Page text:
Low inventory has real estate pros running ragged. New agents might be left in the dust without broker support.
Broker talking to four agent around table

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New real estate agents don’t know what they don’t know, says Jeffrey Levine, broker associate and director of productivity at Keller Williams Realty Services in Boca Raton, Fla. He works with rookies day in and day out, and right now, it’s particularly rough, he says. Due to the lack of housing inventory, agents race to find properties for their buyers, put in a dozen offers that all get turned down, and work months and months with clients just to find the right property that they can get actually under contract.

On top of that, since the beginning of the pandemic, many new real estate licensees have appeared on the scene across the country to take their shot at earning a living in real estate. Many had been laid off from their previous jobs and saw it as a good time to get into the business, Levine says. In fact, the National Association of REALTORS® ended 2020 with a net gain of 3.96% more members, bringing the total REALTOR® member count to 1,458,661, according to Quintin Simmons, NAR’s economics issues media manager.

Florida and other states offer online licensing courses and testing, which also made it an appealing career transition amid COVID-19, Levine says.

When it comes to training these new agents, Levine has developed five rules that he asks them to follow every day.

  1. Spending two to three hours on lead generation.
  2. Follow up with people in your sphere and clients you’ve done business with.
  3. Make appointments with clients and potential clients every day to stay connected.
  4. Perfect negotiations by being well prepared. “This is a skill-based market when you are competing against multiple offers. Make your client’s position known,” he says.
  5. Practice self-mastery. Agents must practice listening, responding to objections, and everything else that goes along with being a real estate agent. Role play every day.

In today’s competitive market, it’s essential that brokers provide training resources and support to their agents. The first thing Levine instructs new agents on is how to have deep conversations with their clients. When agents understand what their clients want, and how much buyers are willing to spend over the listing price, it puts them in the best position to make offers.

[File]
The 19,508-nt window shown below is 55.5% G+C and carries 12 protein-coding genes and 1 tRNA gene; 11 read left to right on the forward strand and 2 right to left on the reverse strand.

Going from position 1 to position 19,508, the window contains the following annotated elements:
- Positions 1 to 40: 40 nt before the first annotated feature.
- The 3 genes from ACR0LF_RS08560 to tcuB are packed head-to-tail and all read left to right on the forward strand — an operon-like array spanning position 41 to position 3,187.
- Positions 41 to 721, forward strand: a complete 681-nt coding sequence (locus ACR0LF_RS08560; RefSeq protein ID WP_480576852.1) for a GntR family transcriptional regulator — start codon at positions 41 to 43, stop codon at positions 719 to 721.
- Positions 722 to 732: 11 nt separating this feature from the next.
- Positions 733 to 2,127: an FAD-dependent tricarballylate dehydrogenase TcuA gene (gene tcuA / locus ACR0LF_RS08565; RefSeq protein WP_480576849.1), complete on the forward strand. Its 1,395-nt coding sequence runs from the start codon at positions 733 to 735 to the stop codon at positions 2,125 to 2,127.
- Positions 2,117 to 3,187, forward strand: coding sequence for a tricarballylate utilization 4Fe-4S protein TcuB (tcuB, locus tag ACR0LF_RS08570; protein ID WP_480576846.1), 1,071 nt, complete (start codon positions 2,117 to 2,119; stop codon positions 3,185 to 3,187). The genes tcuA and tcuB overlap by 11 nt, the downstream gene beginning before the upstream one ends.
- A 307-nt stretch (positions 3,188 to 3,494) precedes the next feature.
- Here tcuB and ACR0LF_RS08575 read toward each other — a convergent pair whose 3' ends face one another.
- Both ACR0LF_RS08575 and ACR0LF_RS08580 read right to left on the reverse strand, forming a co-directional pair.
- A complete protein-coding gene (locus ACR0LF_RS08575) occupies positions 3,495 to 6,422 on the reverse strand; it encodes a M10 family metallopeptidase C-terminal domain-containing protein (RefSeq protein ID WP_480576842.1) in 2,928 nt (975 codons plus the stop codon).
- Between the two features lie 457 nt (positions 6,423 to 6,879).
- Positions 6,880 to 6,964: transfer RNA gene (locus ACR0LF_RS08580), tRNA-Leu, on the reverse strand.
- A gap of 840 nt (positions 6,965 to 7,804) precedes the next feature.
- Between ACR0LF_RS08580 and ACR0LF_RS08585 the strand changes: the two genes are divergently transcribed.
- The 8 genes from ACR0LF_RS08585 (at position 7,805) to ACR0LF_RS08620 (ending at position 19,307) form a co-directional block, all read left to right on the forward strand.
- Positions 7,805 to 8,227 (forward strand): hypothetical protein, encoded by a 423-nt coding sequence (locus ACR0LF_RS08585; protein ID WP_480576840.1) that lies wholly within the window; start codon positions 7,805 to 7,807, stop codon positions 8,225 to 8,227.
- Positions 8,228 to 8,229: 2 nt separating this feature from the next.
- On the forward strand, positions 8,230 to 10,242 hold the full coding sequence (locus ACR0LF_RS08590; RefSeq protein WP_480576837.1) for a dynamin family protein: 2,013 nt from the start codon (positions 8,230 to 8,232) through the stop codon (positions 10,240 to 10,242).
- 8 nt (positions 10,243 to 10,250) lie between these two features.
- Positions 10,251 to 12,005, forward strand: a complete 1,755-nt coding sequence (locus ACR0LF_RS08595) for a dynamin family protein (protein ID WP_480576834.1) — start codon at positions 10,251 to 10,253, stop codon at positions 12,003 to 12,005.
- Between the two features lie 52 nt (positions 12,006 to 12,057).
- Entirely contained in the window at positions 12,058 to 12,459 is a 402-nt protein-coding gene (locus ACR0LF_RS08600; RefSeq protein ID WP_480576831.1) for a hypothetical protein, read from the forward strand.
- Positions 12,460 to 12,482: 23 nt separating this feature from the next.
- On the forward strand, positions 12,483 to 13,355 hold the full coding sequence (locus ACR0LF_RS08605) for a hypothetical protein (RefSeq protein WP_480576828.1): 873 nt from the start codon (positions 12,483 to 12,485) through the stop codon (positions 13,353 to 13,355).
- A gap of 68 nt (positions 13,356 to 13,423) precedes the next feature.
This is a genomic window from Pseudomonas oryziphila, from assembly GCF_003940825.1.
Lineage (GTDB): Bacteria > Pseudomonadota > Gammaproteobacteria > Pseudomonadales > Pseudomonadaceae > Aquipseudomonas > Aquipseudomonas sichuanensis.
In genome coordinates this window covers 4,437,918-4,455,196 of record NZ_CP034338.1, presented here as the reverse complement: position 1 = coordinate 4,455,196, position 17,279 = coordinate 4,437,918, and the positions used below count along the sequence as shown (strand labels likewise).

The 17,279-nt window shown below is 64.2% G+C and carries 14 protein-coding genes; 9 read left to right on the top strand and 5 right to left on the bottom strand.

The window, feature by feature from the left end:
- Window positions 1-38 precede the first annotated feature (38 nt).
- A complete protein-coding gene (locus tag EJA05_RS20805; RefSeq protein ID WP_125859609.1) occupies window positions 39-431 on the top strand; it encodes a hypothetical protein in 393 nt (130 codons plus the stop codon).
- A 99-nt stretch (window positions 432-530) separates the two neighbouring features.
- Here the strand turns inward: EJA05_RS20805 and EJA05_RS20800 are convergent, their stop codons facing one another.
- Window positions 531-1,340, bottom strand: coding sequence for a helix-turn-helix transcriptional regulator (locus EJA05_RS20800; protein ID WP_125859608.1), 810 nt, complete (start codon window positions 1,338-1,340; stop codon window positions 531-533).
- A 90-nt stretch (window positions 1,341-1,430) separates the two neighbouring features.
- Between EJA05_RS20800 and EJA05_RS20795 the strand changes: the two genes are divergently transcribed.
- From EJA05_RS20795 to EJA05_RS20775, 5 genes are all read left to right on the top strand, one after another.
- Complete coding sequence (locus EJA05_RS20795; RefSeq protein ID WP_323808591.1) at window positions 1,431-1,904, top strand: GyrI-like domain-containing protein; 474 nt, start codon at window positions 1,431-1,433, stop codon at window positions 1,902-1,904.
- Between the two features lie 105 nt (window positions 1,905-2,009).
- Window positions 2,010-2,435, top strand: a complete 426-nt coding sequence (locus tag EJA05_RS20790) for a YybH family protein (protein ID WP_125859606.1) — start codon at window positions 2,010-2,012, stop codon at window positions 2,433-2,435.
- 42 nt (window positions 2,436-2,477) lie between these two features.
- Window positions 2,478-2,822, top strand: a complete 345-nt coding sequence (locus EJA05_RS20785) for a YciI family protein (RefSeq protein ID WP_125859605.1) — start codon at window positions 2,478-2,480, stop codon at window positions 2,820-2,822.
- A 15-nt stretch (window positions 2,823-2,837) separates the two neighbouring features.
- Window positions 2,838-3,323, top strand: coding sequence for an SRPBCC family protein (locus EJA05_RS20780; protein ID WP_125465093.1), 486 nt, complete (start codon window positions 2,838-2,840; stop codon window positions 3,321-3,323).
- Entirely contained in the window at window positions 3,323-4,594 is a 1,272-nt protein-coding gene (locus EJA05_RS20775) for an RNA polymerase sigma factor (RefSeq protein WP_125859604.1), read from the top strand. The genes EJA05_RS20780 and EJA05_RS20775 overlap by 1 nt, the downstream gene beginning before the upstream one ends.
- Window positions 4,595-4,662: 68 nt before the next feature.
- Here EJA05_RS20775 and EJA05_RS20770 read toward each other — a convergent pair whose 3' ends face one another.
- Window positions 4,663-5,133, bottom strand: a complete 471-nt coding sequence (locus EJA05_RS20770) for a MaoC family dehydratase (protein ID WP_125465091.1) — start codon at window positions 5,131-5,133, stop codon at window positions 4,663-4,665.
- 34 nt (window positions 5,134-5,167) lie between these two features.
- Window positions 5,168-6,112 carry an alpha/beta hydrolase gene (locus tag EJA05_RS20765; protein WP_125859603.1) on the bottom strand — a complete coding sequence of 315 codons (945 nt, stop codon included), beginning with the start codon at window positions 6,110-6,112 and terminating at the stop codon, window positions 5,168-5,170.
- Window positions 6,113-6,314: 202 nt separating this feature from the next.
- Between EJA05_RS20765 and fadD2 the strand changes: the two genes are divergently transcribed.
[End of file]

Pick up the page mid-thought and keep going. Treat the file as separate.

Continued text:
The sense of urgency has become real for agents, even the new ones, says Donna Bruno, sales instructor at Coldwell Banker Residential Brokerage in Pleasantville, N.Y. Listings are so few and far between that agents need to react quickly, she says.

New sales associates should see themselves as customer service representatives, Levine says, and the most important skills they should focus on building in today’s market are listening and negotiations.

Brokers should help agents master a buyer consultation, which is critical because it helps buyers understand the process, Bruno says. Their buyers need to learn what it will take to present their very best offer today. New agents also need to know their value proposition and be able to articulate why someone should hire them specifically, says Bruno.

“I’ve been an instructor a very long time,” she says. “It’s been amazing to see how agents are resilient—the long work hours are demanding during this unprecedented time.”

Agents also need to be trained on the systems they should have in place for marketing, nurturing leads, and follow up.

Be aware that some agents take a little more time to catch on and might need additional coaching, Levine says. But after many years of training agents, Levine admits that “some people are not coachable—just a few.” Brokers have to be willing to let agents go if it’s not the right fit.

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